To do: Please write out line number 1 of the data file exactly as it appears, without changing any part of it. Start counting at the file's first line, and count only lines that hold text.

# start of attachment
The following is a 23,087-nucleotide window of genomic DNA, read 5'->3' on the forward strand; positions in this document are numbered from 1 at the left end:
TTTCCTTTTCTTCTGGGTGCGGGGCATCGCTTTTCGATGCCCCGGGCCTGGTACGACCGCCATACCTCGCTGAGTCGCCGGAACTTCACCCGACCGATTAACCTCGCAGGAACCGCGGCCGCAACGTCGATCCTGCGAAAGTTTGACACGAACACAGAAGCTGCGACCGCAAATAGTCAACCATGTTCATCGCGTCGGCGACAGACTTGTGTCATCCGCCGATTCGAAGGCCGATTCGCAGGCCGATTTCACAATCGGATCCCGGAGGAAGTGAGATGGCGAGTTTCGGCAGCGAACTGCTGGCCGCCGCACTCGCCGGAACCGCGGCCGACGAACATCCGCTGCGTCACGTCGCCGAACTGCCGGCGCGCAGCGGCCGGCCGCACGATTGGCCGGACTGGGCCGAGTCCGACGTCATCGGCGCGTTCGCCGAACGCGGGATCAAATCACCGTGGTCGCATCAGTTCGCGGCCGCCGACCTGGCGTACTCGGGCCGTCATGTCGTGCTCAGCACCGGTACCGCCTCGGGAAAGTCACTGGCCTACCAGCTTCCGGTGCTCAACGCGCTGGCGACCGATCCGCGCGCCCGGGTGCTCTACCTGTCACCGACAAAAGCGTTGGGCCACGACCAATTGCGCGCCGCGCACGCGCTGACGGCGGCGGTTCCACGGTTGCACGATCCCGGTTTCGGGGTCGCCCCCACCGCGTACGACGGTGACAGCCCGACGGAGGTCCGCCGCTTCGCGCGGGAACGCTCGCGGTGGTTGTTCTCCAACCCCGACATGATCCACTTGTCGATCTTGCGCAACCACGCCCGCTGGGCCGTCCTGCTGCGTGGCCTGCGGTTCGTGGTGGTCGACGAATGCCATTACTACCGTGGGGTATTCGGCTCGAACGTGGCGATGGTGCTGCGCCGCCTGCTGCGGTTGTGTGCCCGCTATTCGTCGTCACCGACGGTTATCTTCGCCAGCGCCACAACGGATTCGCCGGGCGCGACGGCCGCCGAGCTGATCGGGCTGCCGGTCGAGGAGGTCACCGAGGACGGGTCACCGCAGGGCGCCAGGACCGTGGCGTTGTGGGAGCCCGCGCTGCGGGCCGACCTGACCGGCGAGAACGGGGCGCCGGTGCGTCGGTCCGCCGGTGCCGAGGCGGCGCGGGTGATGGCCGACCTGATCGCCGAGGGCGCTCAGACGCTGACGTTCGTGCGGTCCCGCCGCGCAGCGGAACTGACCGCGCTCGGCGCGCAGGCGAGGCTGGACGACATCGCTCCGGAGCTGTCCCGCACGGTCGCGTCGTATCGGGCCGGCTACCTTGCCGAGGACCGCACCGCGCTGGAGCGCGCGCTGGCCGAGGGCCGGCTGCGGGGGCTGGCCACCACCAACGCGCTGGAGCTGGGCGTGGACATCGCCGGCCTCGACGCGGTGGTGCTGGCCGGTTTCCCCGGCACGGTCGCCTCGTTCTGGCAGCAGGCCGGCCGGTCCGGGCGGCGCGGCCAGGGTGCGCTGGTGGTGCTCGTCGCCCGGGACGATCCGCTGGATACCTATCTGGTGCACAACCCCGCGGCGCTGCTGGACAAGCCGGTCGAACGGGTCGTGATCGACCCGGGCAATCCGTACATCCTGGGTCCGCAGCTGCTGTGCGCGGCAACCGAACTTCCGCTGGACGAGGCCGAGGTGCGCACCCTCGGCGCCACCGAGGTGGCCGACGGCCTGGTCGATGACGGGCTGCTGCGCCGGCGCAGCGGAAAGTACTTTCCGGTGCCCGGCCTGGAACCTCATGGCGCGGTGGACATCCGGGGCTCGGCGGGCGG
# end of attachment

The following is a 23,087-nucleotide window of genomic DNA, read 5'->3' on the forward strand; positions in this document are numbered from 1 at the left end: